or another way of saying it is:

 

=IF(condition, then, else)

 

So, to nest multiple conditions you simply substitute the else with another IF(condition, then, else) and so on and so on, and close all the nested IF functions at the end, Which excel conveniently colour-codes for you.

 

So.... something like this might work... but obviously you need to fine-tune the references and perhaps the logic.

 

=IF(age < 2.5, "error", IF(age < 3, 3, IF(age < 4, 4, 5)))

Edited by XCom

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Alex Simmons    494

Seeking yet more wisdom.....

 

Trying to calculate =IF formula for three options (using age as the pre-cursor decision). I can make it work with two options, but not a third J Just need the number of FTE not the wording FTE. So, looking at the following..........

 

If aged 2.5 to 3 = 3 (FTE)

 

If aged 3 to 4 = 4 (FTE)

 

If aged 4 = 5 (FTE)

 

Rather than nested IFs, could use a lookup table instead:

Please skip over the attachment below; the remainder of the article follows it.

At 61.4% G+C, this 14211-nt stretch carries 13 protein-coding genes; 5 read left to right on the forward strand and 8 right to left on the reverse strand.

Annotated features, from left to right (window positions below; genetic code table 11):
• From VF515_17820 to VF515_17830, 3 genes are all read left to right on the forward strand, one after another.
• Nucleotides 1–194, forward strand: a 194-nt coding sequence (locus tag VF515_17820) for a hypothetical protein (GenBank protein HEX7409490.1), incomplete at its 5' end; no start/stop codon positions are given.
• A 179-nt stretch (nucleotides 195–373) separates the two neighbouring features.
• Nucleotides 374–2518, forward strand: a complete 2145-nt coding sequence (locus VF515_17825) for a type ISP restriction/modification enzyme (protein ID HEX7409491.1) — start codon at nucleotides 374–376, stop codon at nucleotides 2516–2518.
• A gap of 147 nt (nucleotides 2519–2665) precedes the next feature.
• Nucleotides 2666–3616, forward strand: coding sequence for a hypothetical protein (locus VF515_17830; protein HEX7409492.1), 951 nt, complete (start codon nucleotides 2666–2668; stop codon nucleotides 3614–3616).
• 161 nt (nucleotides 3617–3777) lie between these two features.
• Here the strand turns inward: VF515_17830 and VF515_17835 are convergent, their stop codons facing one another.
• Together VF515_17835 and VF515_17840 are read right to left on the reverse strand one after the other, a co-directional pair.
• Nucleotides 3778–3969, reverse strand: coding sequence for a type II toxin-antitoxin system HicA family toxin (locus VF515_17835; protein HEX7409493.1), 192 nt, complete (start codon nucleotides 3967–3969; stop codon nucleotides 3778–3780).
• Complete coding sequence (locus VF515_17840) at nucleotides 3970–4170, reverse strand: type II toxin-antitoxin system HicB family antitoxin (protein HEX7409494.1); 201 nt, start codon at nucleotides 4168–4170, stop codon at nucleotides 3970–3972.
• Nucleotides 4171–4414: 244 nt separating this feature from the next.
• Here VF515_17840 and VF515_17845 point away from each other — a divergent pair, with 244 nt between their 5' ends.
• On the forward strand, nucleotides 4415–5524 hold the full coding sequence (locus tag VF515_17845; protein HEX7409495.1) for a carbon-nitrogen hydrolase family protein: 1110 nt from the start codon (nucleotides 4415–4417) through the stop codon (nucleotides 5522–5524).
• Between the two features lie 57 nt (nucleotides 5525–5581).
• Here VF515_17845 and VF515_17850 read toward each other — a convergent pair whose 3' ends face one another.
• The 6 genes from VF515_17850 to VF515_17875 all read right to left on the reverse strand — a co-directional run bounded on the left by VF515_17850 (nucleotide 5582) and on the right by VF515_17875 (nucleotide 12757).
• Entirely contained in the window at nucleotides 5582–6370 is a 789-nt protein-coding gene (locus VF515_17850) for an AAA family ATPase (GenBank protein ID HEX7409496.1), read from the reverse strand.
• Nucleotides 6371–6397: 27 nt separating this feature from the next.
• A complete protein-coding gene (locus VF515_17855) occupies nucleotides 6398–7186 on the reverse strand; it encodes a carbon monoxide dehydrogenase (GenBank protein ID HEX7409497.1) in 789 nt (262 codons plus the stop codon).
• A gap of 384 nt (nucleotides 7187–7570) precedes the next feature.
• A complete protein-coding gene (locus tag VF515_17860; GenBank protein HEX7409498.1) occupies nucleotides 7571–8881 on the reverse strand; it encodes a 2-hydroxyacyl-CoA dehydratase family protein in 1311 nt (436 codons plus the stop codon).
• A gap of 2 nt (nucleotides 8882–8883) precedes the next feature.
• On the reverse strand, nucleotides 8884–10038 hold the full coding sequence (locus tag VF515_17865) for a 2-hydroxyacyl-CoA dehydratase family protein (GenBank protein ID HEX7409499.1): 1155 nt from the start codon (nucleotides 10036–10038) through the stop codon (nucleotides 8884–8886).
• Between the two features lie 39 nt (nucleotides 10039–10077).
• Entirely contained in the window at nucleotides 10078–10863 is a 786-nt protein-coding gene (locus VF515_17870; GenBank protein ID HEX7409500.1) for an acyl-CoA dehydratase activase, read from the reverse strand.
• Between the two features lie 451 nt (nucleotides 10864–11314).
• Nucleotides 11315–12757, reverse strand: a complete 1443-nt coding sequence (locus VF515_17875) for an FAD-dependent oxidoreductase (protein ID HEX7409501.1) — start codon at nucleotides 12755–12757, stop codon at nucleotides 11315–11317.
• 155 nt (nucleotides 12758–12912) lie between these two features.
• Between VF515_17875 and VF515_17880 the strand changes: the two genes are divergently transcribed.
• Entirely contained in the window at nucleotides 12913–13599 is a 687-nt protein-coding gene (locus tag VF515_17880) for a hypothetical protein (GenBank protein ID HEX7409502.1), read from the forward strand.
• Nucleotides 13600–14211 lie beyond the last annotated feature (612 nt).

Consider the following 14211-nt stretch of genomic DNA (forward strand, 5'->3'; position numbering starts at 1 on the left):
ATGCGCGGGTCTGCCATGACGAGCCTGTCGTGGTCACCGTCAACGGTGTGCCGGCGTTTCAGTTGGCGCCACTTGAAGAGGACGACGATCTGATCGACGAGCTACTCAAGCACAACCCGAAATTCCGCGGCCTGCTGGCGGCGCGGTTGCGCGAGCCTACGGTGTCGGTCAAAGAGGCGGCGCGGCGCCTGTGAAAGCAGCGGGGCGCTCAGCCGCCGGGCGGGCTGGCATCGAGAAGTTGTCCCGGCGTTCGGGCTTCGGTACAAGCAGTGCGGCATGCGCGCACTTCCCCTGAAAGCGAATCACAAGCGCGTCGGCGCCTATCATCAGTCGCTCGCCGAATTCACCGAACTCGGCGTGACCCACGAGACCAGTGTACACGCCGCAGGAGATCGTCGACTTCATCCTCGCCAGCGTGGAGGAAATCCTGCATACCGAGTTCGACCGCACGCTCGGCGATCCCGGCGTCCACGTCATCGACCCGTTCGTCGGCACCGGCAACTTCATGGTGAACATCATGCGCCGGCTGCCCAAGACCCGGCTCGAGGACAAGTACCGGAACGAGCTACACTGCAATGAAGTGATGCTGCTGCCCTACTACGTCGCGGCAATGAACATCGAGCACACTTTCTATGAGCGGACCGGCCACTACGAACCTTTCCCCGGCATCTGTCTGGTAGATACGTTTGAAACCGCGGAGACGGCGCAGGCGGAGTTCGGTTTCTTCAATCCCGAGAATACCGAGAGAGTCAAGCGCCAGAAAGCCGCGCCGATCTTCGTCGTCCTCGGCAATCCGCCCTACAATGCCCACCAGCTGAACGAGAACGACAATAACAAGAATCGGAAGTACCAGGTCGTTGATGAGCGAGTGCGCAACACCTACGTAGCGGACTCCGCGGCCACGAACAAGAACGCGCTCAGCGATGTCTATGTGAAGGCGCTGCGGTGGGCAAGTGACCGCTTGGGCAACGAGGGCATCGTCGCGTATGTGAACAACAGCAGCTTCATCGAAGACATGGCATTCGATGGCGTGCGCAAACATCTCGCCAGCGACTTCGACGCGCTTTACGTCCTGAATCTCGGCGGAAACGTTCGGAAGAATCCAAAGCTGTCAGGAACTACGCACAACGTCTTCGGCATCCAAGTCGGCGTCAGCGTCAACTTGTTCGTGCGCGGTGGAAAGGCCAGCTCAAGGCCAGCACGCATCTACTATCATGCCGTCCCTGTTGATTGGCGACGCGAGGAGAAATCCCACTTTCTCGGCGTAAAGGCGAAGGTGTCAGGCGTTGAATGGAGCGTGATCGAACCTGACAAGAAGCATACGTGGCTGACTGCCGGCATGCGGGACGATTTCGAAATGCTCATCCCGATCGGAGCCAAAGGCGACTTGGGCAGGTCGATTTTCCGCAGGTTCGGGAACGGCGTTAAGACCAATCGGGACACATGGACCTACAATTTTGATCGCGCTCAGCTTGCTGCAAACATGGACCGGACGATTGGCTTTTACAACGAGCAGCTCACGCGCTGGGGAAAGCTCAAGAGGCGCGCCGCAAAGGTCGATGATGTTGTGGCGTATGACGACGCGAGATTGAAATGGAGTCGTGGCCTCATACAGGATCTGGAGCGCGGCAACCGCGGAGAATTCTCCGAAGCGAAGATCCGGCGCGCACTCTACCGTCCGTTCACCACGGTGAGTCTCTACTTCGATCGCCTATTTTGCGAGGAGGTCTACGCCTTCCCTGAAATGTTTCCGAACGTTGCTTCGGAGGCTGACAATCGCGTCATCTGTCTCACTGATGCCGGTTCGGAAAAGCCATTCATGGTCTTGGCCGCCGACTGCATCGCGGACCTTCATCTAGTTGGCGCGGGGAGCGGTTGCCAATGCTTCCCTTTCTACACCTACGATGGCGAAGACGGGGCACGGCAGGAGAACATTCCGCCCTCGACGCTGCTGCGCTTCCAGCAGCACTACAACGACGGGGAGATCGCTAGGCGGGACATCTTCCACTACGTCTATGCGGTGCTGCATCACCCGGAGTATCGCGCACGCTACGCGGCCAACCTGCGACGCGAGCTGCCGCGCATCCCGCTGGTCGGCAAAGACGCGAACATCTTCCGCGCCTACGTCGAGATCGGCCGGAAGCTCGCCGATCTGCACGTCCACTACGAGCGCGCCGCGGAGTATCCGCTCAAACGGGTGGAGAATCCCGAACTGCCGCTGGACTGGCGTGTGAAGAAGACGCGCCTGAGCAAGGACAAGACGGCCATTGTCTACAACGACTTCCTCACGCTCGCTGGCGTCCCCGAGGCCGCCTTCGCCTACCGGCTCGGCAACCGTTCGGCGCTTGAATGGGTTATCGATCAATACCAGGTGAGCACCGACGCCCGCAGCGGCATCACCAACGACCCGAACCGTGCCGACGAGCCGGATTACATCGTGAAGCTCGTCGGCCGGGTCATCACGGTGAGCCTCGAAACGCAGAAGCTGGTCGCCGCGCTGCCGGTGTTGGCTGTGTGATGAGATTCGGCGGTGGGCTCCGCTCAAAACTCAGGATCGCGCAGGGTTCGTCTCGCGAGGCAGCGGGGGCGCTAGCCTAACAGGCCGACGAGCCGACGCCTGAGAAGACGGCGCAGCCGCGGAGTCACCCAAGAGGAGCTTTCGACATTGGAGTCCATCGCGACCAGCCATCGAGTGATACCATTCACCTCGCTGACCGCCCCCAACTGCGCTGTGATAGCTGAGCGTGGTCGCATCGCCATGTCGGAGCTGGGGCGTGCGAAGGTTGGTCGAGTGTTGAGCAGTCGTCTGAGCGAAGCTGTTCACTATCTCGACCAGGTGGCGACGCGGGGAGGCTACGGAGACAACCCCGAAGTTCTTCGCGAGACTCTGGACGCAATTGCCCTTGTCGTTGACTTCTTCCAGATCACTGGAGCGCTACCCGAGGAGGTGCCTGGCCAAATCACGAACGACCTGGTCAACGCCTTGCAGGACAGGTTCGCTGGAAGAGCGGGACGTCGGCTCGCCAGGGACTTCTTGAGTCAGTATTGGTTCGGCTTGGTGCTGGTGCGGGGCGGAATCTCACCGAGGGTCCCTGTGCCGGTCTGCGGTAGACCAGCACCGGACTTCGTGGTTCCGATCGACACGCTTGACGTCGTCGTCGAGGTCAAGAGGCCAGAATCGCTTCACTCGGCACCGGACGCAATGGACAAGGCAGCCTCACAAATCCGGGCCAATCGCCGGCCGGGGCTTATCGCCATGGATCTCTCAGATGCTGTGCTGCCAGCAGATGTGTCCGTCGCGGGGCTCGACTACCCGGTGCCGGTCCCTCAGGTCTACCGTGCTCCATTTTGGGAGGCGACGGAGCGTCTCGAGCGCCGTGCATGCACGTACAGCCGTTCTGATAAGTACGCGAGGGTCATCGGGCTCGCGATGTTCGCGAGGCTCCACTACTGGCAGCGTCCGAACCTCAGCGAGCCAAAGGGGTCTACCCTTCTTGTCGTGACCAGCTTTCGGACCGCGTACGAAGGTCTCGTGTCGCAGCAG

Screen%20Shot%202015-07-29%20at%204.23.0

 

 

You can also define range names, e.g. select all of column A and define it with than name "Age", and select the lookup table in D3:E6 and define it to be named "FTP_LookupTable".

 

Then the formula in column 2 can become a bit easier to read:

 

=VLOOKUP(Age,FTE_LookupTable,2,TRUE)

 

Just copy down the formula.

 

What this does is look at the age value in column A, check that value in the first column of the lookup table, then returns the corresponding value in the second column of the lookup table.

 

When an age value doesn't match exactly what's in the lookup table, it will choose the maximum value not exceeding the value being checked. In effect the table creates ranges.

 

It's much neater than nested IFs, and especially if later you need to adjust the lookup table with modified ranges. It's a simple table change rather than getting messed up with nested IFs.

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tortoise    820